A total of 103 samples of FFPE histologically confirmed TB3 (n = 53) and TC (n = 50) from the RYTHMIC National Network have been analyzed [14]. Twenty samples were biopsies and 83 were surgically resected tumors. For each sample, the diagnosis was centrally reviewed by a national panel of pathologists according to the latest 2015 WHO classification [15]. Clinico-pathological variables were collected for analyses including sex, age at diagnosis, tumor type according to the WHO classification, size, stage, relapse date and last news date. Samples characteristics are detailed in Table 1.

Table 1 Thymic epithelial tumors characteristics

Immunohistochemistry

All antibodies were tested on whole sections of tumors instead of TMA to assess staining heterogeneity.

PD-L1 antibodies

A first set of three antibodies was tested: Clone E1L3N (Cell Signaling Technology, Danvers, MA, USA), clone 22C3 (Pharm Dx kit, DAKO, Agilent Technology, Santa Clara, CA, USA) and clone SP142 (Spring Bioscience, Pleasanton, CA, USA). We completed the study with the SP263 assay (Ventana Medical System, Tucson, USA) when it became commercially available, but we could only determine the SP263 status for 83 samples. SP142 was tested both as CA on Benchmark Ultra or as LDT on Dako autostainer, E1L3N was tested as LDT on Dako autostainer. PD-L1 22C3 PharmDx assay was performed on Dako Autostainer 48 according to the manufacturer’s instructions. PD-L1 SP263 commercial assay was performed on Benchmark Ultra according to the manufacturer’s instructions. See Table 2 for further details.

Table 2 Antibodies and technical data

Other antibodies

Tested were: PD1 (NAT105, Ventana Medical System, Tucson, USA), CD8 (SP57, Ventana Medical System, Tucson, USA), PD-L2 (D7U8C, Cell Signaling Technology, Danvers, MA, USA).

Sections were deparaffinized, rehydrated and heated for antigen retrieval, 20 min in high buffer (DAKO) (PD-L1 SP142, PD-L1 E1L3N, and PD-L2), and 64 min CC1 (PD1 and CD8). Immunohistochemistry was performed on Dako Link autostain (PD-L1 and PD-L2) with envision flex system or on Ventana Benchmark (PD1 and CD8) with Optiview revelation system. Slides were incubated with primary antibodies 1 h at a 1/100 dilution (PD-L1, SP-142), 1 h at a 1/500 dilution (PD-L1, E1L3N), 1 h at 1/100 dilution (PD-L2), 32 min (prediluted PD1) and 20 min (prediluted CD8).

Technical data are summarized in Table 2.

All the slides were incubated in di-amino-benzindine (DAB) and counterstained with hematoxylin, dehydrated and mounted. Two independent experienced readers examined the slides and evaluated the percentage and intensity of epithelial and immune stained cells.

PD-L1 positive epithelial cells were defined as having a clear peripheral membrane staining according to the scoring already used in lung cancer clinical trials. Cytoplasmic staining was not considered as positive (Fig. 1).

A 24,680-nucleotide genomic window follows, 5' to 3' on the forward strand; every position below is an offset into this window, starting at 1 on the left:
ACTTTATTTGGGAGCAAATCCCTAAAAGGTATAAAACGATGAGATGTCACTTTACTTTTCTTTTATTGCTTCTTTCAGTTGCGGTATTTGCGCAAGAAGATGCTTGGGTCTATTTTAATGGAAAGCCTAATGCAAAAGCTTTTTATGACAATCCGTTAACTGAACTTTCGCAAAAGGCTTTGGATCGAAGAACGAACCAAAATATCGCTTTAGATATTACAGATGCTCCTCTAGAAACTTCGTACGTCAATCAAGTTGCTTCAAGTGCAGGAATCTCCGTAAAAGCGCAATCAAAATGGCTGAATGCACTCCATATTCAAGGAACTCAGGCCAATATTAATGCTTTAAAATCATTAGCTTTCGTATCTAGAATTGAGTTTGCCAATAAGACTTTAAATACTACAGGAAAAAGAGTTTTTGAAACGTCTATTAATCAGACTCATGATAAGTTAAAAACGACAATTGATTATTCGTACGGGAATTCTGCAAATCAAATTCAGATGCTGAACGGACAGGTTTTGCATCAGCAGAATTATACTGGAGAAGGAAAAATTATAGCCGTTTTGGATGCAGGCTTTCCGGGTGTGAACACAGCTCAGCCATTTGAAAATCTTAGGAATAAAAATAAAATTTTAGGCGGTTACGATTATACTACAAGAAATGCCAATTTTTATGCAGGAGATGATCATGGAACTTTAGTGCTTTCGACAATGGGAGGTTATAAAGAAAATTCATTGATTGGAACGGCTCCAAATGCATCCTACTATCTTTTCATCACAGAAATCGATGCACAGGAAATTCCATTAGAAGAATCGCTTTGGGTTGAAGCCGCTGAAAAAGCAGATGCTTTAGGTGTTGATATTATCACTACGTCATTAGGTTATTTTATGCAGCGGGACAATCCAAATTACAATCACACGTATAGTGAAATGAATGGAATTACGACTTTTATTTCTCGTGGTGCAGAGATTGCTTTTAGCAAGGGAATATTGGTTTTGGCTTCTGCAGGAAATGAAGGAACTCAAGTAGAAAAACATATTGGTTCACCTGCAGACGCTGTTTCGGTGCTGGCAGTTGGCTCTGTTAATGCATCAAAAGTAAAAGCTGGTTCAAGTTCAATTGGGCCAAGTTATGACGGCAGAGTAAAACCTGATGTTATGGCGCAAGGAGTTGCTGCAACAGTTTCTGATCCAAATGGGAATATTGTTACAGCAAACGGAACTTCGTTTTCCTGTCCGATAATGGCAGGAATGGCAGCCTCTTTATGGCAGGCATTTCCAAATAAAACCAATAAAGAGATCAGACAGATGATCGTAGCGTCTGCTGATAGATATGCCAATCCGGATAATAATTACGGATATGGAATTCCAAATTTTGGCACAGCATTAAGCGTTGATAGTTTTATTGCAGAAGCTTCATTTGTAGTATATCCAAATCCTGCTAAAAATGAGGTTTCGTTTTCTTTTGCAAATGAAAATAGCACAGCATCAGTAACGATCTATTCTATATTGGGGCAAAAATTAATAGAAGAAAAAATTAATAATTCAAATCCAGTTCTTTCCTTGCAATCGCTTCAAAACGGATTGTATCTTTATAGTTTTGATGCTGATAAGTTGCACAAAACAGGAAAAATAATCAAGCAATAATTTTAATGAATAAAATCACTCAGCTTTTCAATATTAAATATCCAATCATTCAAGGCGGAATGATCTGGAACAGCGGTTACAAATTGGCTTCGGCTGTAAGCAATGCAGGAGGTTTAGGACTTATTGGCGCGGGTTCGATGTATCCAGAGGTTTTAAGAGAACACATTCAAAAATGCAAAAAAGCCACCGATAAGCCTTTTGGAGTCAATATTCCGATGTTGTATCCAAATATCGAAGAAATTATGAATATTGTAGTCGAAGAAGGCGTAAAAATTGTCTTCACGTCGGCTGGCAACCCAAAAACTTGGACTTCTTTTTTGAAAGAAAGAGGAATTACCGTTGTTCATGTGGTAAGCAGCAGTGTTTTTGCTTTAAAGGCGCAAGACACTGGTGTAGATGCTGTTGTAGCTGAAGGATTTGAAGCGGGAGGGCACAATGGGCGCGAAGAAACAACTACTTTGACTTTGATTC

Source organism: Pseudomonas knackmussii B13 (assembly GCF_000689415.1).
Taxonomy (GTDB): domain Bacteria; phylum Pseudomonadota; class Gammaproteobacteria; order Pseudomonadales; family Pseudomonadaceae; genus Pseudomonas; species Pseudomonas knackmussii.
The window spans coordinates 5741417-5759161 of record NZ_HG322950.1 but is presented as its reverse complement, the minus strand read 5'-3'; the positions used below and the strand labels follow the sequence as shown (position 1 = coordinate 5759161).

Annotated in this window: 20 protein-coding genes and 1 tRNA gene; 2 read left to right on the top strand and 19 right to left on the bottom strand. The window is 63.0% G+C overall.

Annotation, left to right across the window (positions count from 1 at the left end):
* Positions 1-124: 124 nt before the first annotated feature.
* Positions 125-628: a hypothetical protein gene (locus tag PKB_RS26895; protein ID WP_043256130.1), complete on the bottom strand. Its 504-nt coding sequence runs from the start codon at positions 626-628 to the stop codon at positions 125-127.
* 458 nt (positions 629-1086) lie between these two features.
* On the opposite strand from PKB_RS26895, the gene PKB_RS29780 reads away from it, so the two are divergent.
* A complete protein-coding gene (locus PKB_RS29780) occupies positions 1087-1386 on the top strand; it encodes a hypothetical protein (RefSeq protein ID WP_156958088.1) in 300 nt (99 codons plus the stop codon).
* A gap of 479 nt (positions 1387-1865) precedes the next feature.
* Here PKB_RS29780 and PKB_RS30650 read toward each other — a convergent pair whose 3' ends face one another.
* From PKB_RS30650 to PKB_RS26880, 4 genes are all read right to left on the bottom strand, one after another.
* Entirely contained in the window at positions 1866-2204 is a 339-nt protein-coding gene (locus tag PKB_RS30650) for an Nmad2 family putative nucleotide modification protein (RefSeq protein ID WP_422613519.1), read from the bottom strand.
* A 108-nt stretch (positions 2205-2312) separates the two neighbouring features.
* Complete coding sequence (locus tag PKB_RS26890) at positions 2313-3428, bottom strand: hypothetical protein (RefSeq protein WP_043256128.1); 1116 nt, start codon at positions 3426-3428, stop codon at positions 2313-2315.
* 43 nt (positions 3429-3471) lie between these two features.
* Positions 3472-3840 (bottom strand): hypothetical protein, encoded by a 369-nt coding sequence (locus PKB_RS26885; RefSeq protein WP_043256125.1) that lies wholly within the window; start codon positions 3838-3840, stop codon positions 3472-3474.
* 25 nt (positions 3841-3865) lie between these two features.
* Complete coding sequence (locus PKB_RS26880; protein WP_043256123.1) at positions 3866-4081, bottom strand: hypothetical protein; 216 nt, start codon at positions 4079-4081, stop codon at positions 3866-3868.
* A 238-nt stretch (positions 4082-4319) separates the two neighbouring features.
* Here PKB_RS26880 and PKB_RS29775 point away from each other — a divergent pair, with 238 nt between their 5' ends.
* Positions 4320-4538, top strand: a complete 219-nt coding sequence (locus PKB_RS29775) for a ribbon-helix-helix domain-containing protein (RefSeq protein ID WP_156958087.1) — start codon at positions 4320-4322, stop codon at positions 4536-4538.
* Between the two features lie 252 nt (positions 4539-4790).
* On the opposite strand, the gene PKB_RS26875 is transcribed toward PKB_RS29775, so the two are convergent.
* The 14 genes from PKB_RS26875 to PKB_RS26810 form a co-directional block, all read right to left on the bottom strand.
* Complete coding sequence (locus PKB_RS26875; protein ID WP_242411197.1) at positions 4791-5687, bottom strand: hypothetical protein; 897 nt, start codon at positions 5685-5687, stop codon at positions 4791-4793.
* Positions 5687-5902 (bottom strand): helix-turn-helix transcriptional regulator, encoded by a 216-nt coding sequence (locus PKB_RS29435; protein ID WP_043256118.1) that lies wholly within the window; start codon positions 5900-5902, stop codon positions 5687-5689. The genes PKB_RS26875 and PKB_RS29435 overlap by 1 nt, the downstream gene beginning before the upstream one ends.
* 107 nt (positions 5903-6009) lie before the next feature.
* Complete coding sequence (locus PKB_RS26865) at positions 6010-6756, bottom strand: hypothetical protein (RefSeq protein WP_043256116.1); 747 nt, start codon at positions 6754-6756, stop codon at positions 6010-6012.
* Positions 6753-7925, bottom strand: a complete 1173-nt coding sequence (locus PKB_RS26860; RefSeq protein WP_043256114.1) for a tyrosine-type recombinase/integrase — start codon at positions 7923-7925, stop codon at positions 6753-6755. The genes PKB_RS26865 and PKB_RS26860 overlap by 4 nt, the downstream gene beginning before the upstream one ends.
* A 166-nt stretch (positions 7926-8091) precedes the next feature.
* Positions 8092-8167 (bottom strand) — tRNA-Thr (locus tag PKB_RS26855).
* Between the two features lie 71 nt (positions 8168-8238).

Fig. 1
figure1

PD-L1 Thymoma staining comparaison. Commercial Assays (CA): PDL1 22C3 PharmDx Dako (a); Ventana PD-L1 SP142 Assay (b), Ventana PD-L1 S263 Assay (c) Laboratory developed test (LDT): PD-L 1-E1L3N cell signaling technology (d); PDL1-SP142 Ventana (e)

In order to evaluate the role of staining intensity, a semi-quantitative scoring was used with three levels of intensity 1+, 2+ and 3+ and a H score was established as previously described in the literature. For the immune cells we evaluated both intensity and percentage.

Statistical data analysis

Data were summarized by frequency and percentage for categorical variables and by median and range for continuous variables.

Comparisons between antibodies were performed using the Wilcoxon signed rank test for paired comparisons. Correlations were assessed using the Spearman’s rank correlation coefficient.

IHC expressions were then dichotomized according to thresholds 1 and 50% (negative vs. positive). Concordance was evaluated using Kappa Statistics. The association between IHC level (positive vs. negative) and clinical covariates were performed with Pearson’s chi-squared or Fisher’s exact tests.

Patients with only metastatic samples were excluded of the survival analysis study. All survival times were calculated from the collection date of samples (initial diagnosis) and estimated by the Kaplan Meier method with 95% confidence intervals (CI), through the use of the following first-event definitions: progression or death for Relapse Free Survival (RFS) and death for Overall Survival (OS). Patients alive were censored at the date of last follow-up. Univariable analyses were performed using the log-rank test. All reported p-values were two-sided. For all statistical tests, differences were considered significant at a 5% level. All statistical analyses were conducted using STATA 12.0 software.

Results

Patients’ characteristics

We analyzed 103 patients including 53 TB3 and 50 TC. Samples were issued from surgical specimens (n = 83) or biopsy (n = 20). Most of patients were men with a median age of 57 years old. Patients’ characteristics are detailed in Table 3.

Table 3 Patients characteristics